NASA re­leases first im­ages of new world

Space Agency’s New Hori­zons sends back de­tailed pho­tos of Ul­tima Thule

China Daily - - WORLD -

LOS AN­GE­LES — Sci­en­tists from NASA’s New Hori­zons mis­sion on Wed­nes­day re­leased the first de­tailed im­ages of the most dis­tant ob­ject ever ex­plored — the Kuiper Belt ob­ject nick­named Ul­tima Thule, un­veil­ing the very first stages of the so­lar sys­tem’s his­tory.

The new im­ages — taken from as close as about 27,000 km on ap­proach — re­vealed Ul­tima Thule as a “con­tact bi­nary”, con­sist­ing of two con­nected spheres, said NASA.

“That im­age is so 2018 … Meet Ul­tima Thule!” said lead in­ves­ti­ga­tor Alan Stern, do­ing lit­tle to hide his joy as he re­vealed a new sharper im­age of the cos­mic body with a photo res­o­lu­tion of 140 me­ters per pixel.

“That bowl­ing pin is gone — it’s a snow­man if any­thing at all,” Stern said dur­ing a NASA brief­ing.

“What this space­craft and this team ac­com­plished is un­prece­dented.”

End to end, the so­lar body mea­sures about 31 km in length. The team has dubbed the larger sphere “Ul­tima” (19 km across) and the smaller sphere “Thule” (14 km across).

Ul­tima and Thule were once sep­a­rate, free-fly­ing ob­jects. They co­a­lesced long ago, just af­ter the so­lar sys­tem’s birth, ac­cord­ing to the mis­sion team.

This union was not vi­o­lent. The two bod­ies came to­gether at about walk­ing speed, in a meetup more akin to a space­craft dock­ing than to a col­li­sion, said Jeff Moore, leader of New Hori­zons’ ge­ol­ogy and geo­physics team.

The two spheres likely joined as early as 99 per­cent of the way back to the for­ma­tion of the so­lar sys­tem, said the team.

The ap­pear­ance of Ul­tima Thule, un­like any­thing hu­mans have seen be­fore, il­lu­mi­nated the pro­cesses that built the plan­ets four and a half bil­lion years ago, said NASA.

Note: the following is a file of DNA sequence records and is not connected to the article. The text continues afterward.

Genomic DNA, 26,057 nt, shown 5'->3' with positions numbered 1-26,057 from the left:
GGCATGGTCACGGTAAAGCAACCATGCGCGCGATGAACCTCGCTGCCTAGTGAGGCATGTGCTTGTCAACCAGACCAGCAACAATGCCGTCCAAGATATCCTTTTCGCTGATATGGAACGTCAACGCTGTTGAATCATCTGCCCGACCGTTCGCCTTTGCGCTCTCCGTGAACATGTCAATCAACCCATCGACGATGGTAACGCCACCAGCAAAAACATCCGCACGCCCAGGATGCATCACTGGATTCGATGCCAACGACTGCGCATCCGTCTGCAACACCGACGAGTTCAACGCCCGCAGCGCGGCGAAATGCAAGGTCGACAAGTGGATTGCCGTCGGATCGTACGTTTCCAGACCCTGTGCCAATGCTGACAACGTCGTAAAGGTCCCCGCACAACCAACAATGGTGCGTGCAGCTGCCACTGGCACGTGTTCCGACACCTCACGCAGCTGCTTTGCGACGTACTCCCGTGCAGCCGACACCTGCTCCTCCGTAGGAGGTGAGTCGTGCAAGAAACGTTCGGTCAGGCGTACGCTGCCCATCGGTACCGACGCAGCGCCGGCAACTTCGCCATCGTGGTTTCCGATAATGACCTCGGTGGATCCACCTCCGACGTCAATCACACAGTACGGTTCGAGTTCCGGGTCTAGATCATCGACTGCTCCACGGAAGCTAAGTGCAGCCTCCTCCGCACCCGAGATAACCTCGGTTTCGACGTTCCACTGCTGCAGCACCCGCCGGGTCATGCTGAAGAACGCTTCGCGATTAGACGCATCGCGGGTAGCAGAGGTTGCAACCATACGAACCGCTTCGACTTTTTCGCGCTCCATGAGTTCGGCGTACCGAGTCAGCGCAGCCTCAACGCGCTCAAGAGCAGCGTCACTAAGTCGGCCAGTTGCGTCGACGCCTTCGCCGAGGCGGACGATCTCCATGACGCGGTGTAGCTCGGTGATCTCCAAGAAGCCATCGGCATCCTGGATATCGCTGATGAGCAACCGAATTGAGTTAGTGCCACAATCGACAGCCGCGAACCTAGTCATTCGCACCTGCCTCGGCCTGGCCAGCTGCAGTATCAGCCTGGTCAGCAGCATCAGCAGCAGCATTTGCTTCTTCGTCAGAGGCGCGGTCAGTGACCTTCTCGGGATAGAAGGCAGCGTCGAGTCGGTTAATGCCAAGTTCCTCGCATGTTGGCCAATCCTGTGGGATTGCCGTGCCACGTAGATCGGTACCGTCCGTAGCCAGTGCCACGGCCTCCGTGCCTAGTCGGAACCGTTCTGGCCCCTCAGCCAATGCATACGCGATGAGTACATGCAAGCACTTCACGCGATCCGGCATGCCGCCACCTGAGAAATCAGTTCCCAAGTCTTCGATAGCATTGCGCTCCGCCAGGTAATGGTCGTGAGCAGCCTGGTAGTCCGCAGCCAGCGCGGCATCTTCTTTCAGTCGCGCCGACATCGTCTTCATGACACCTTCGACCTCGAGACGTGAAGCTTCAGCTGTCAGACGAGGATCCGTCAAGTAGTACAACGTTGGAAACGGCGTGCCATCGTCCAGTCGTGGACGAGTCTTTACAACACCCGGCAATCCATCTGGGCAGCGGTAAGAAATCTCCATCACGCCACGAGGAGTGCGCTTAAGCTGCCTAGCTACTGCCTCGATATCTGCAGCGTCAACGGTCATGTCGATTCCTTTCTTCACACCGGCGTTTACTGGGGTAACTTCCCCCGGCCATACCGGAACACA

“New Hori­zons is like a time ma­chine, tak­ing us back to the birth of the so­lar sys­tem. We are see­ing a phys­i­cal rep­re­sen­ta­tion of the begin­ning of plan­e­tary for­ma­tion, frozen in time,” Moore said.

“Study­ing Ul­tima Thule is help­ing us un­der­stand how plan­ets form, both those in our own so­lar sys­tem and those or­bit­ing other stars in our galaxy,” he said.

Data from the New Year’s Day flyby will con­tinue to ar­rive over the next weeks and months, with much higher res­o­lu­tion im­ages yet to come, said NASA. “In the com­ing months, New

Hori­zons will trans­mit dozens of data sets to Earth, and we’ll write new chap­ters in the story of Ul­tima Thule — and the so­lar sys­tem,” said He­lene Win­ters, New Hori­zons project man­ager.

Ul­tima Thule, at about 6.4 bil­lion km from the Sun and about 1.6 bil­lion km from Pluto, will be the most dis­tant ob­ject ever di­rectly ex­plored, ac­cord­ing to NASA.

The flyby of Ul­tima Thule was the first-ever ex­plo­ration of small Kuiper Belt Ob­jects, a disc-shaped re­gion beyond Nep­tune that ex­tends from about 30 to 55 as­tro­nom­i­cal units.

“This flyby is a his­toric achieve­ment,” said Stern.

“Never be­fore has any space­craft team tracked down such a small body at such high speed so far away in the abyss of space. New Hori­zons has set a new bar for state-of-theart space­craft nav­i­ga­tion,” he said.

The New Hori­zons mis­sion, launched in Jan­uary 2006, aims to un­der­stand worlds at the edge of our so­lar sys­tem by mak­ing the first re­con­nais­sance of the dwarf planet Pluto, and by ven­tur­ing deeper into the dis­tant, mys­te­ri­ous Kuiper Belt — a relic of so­lar sys­tem for­ma­tion.

The Ul­tima Thule en­counter, the most-dis­tant plan­e­tary flyby in his­tory, is the cen­ter­piece of New

Hori­zons’ ex­tended mis­sion, which runs through 2021.

Stern said the space­craft has enough power and fuel left to po­ten­tially per­form a flyby of yet an­other dis­tant ob­ject, if NASA ends up ap­prov­ing an­other mis­sion ex­ten­sion.


Ul­tima Thule, the 32-km-long space rock.

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